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Monday, June 13, 2016

Exhausting administrative remedies


Exhausting administrative remedies
Ross v Blake, USSC, Docket No. 15-339

This decision by the United States Supreme Court considered an appeal involving the federal Prison Litigation Reform Act [PLRA], 42 USC 1997e(a) requirement that an inmate exhaust “such administrative remedies as are available” before bringing suit. The Supreme Court vacated the Fourth Circuit’s “unwritten 'special circumstances’ exception” to the exhaustion of administrative remedy as being inconsistent with the text and history of the PLRA,” explaining that “[m]andatory exhaustion statutes like the PLRA foreclose judicial discretion.”*

Of special interest to public employers and employees not operating in a penal environment was the Supreme Court’s observation that “that there are certain circumstances in which an administrative remedy, although officially on the books, is not available.”

The court then provided the following examples of an administrative procedure being illusory or unavailable:

1. Where the procedure operates as a dead end;

2. Where the appointing authority or the employee organization is unable or consistently unwilling to provide relief;

3. Where the administrative scheme is so opaque that it becomes, practically speaking, incapable of use; and

4. Where a grievance process is rendered unavailable should an appointing authority thwarts the employee from taking advantage of it through misrepresentation, or intimidation. 

Courts, as a general rule, will not consider lawsuits filed by public employees protesting some administrative determination unless the individual has exhausted his or her administrative remedies. The major exception to this rule: any attempt to exhaust the available administrative remedy would constitute an exercise in futility. Typically the courts apply this exception when it is decided that the administrative decision "is a foregone conclusion."

The exhaustion rule, however, is not inflexible and need not be followed where an agency's action is challenged as either unconstitutional or wholly beyond its grant of power [Watergate II Apartments v Buffalo Sewer, 46 NY2d 52] or where it is alleged that the administrative agency or process followed by the administrative agency violates the individual's constitutional rights to due process [Levine v Board of Education, 173 A.D.2d 619].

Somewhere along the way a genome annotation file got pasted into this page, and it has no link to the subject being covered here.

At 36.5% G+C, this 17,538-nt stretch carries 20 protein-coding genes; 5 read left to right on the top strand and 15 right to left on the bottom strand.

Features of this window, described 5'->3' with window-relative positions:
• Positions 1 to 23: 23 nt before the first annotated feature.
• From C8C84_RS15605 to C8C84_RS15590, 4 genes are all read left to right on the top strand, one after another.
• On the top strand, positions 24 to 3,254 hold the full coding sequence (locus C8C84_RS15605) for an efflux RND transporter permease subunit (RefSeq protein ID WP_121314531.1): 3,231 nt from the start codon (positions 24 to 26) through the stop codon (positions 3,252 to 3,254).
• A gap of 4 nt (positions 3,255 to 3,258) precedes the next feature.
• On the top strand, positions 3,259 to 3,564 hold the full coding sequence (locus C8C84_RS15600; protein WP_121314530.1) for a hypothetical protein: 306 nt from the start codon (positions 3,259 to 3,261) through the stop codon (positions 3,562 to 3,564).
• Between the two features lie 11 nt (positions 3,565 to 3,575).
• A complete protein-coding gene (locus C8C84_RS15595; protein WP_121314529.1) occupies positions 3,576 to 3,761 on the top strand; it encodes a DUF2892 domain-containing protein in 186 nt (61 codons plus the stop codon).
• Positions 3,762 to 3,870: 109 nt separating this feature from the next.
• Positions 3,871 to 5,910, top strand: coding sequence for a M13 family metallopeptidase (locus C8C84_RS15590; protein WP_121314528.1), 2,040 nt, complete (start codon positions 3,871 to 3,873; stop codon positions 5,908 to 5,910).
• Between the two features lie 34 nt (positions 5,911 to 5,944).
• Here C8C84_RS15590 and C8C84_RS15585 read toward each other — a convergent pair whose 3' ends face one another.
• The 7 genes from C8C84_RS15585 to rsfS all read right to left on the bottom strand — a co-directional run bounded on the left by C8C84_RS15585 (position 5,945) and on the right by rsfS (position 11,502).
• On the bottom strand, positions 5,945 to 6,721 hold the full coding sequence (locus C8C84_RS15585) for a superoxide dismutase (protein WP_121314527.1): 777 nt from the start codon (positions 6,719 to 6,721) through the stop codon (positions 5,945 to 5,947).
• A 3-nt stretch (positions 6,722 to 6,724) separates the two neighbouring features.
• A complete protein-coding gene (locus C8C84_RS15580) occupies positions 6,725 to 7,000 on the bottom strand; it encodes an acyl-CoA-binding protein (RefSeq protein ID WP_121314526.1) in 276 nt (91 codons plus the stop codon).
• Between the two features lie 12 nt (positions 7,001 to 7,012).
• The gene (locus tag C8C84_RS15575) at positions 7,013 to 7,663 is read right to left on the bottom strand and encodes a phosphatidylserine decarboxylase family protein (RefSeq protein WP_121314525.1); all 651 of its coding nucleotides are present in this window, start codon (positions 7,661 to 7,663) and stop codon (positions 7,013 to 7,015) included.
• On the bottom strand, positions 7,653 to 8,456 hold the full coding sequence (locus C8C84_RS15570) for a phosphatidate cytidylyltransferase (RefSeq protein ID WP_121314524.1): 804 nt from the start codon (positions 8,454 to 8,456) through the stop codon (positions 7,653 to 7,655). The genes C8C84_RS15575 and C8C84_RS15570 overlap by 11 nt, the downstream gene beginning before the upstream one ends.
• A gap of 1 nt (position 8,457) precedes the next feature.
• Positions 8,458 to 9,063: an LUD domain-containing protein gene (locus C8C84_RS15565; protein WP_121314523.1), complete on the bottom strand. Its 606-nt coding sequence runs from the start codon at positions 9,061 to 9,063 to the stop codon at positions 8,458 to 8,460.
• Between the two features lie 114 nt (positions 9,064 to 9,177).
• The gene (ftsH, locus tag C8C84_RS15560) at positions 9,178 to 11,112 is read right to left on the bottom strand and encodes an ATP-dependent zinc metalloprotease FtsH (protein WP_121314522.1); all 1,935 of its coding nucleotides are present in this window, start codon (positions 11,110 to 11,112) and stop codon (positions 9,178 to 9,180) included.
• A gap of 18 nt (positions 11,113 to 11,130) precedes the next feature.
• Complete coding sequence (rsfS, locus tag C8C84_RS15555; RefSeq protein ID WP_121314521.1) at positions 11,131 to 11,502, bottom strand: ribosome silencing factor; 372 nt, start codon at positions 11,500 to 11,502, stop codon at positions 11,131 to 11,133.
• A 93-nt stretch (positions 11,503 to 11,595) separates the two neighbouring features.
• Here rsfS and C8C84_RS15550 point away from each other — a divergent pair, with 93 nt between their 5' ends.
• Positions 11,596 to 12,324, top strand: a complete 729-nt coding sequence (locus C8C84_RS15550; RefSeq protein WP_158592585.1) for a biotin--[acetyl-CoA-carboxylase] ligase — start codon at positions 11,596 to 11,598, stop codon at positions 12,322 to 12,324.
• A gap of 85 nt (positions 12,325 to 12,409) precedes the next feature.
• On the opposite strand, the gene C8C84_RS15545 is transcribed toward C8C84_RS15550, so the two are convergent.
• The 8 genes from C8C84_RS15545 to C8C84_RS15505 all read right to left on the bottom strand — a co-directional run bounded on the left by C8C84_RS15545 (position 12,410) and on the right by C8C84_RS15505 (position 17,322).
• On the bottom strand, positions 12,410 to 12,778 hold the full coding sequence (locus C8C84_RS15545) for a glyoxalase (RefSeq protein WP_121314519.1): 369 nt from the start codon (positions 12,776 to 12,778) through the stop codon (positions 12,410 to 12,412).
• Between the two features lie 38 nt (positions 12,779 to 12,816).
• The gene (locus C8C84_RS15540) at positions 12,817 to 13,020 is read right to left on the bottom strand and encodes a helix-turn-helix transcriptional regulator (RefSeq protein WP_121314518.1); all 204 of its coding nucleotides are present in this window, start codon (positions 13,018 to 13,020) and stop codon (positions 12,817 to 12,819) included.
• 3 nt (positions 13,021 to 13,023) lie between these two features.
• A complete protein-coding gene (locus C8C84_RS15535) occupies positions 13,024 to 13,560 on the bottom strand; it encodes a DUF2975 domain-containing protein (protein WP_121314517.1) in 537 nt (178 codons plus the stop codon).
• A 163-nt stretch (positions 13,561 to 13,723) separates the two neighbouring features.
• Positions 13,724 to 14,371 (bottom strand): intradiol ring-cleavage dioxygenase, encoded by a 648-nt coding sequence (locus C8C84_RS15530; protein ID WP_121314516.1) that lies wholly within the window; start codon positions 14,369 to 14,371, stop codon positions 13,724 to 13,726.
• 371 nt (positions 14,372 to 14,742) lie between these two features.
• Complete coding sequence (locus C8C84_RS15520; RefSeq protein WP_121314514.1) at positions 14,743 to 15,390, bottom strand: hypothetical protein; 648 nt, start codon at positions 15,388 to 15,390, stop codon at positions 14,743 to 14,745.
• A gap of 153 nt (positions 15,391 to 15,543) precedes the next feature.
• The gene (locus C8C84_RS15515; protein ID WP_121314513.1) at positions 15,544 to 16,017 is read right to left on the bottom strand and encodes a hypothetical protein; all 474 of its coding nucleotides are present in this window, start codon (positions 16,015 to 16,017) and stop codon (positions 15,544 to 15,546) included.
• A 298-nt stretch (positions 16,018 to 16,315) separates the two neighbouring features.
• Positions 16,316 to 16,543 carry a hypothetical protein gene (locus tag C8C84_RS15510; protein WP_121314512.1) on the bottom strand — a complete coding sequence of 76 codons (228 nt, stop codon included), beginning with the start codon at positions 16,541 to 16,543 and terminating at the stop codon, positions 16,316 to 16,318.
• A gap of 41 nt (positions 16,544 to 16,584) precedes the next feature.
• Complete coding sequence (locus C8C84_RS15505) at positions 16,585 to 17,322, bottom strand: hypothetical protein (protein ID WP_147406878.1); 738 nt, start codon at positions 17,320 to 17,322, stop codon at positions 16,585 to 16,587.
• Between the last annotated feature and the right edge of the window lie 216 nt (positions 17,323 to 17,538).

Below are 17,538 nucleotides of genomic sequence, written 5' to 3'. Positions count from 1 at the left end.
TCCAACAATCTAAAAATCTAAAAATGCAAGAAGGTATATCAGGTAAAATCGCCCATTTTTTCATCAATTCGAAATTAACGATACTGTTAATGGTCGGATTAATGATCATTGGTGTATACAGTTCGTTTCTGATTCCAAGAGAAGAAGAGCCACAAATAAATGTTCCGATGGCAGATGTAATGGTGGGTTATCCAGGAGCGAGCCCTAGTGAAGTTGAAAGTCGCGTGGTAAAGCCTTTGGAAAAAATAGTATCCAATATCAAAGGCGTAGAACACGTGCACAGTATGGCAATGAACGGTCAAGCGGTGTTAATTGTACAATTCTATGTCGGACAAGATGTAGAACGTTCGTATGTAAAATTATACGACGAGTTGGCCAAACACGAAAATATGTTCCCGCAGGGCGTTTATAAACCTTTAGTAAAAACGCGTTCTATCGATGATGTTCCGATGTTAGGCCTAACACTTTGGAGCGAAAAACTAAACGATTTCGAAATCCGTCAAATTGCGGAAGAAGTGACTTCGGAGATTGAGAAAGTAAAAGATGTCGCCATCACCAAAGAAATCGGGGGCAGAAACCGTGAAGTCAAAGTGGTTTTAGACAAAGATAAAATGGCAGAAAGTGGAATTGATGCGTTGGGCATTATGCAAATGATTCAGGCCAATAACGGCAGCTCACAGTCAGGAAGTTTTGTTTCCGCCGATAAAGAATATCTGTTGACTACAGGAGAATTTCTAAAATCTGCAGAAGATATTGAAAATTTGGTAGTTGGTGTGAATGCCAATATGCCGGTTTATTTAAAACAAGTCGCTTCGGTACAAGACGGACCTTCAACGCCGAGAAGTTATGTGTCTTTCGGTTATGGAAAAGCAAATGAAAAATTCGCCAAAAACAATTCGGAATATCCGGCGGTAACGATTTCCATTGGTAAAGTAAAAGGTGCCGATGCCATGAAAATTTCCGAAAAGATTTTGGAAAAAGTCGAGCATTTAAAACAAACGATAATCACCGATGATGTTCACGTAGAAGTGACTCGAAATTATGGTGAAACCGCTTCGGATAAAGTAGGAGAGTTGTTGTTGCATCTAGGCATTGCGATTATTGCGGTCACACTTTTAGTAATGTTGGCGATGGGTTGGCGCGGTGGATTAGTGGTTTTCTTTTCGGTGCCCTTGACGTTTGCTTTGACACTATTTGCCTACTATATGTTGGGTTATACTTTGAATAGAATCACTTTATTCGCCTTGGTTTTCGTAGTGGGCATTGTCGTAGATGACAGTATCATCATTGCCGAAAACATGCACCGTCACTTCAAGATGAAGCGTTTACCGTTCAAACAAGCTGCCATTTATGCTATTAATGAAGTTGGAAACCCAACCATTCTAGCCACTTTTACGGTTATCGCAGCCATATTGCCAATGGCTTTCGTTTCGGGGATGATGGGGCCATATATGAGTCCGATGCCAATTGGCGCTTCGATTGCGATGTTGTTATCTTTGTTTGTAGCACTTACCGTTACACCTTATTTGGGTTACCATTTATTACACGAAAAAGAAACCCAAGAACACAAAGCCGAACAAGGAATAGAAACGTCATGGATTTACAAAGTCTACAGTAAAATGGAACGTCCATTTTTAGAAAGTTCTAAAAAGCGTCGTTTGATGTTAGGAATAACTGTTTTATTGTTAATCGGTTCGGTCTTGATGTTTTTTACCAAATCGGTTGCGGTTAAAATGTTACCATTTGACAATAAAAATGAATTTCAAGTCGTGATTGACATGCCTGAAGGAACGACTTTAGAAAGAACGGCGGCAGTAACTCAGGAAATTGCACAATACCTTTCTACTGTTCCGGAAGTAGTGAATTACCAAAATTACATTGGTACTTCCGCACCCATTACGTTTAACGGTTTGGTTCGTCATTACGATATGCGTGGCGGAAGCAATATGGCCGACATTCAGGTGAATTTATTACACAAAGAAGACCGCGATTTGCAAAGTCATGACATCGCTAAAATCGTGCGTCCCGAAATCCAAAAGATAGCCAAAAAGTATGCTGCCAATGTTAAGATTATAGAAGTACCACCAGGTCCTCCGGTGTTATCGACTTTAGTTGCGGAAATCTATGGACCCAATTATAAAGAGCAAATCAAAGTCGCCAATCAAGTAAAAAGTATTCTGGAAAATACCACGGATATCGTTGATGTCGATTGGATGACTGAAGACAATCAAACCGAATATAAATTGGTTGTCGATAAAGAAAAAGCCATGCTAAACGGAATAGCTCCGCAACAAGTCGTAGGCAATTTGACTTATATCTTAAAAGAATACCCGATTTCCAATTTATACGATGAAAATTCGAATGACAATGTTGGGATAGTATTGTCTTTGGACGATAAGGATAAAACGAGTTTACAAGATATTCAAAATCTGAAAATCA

However, questions involving proper statutory interpretation and the reasonable interpretation of an agency's own regulations must first be raised within the agency's own administrative review process before being presented to the courts [Crumb v Broadnax, 178 A.D.2d 781].

An employee’s withdrawnal of his or her grievance has the effect of exhausting his or her administrative remedy. [Vega v Department of Correctional Services, 186 A.D.2d 340].

In Wilbur v Town of Rockland, 53 F.3d 542, the Circuit Court of Appeals, Second Circuit, said an employee suing the Town for alleged violations of her freedom of association under the First Amendment pursuant to 42 USC 1983 was not required to exhaust her state administrative remedies as a prerequisite to commencing a federal action, the general rule being that federal courts may not require exhaustion of administrative remedies as a "condition precedent" to 42 USC 1983 litigation.

From time to time courts are asked to settle questions about which officials or bodies have "primary jurisdiction" and should be turned to first to resolve employment disputes. In Hessney v Tarrytown Public Schools, 228 A.D.2d 954, we learn that the Commissioner of Education "is uniquely suited" to resolve questions concerned with the similarity of the duties of teaching positions and failing to initially submit the issue to him could be fatal to an individual's claim.

In any event, in cases in which the employee is alleged to have failed to exhaust his or her administrative remedy,” the employee typically has the burden of proving his or her seeking a judicial remedy falls within the ambit of one or more of the “exceptions to the rule,” frequently a difficult task.

* The court explained that PLRA contains its own, textual exception to mandatory exhaustion. Under §1997e(a), the exhaustion requirement hinges on the "availab[ility]" of administrative remedies. Thus there must exhaust available remedies, but one need not exhaust unavailable ones.

The decision is posted on the Internet at:

Handbooks focusing on State and Municipal Public Personnel Law continue to be available for purchase via the links provided below:

The Discipline Book at http://thedisciplinebook.blogspot.com/

A Reasonable Penalty Under The Circumstances at http://nypplarchives.blogspot.com

The Disability Benefits E-book: at http://section207.blogspot.com/

Layoff, Preferred Lists at http://nylayoff.blogspot.com/

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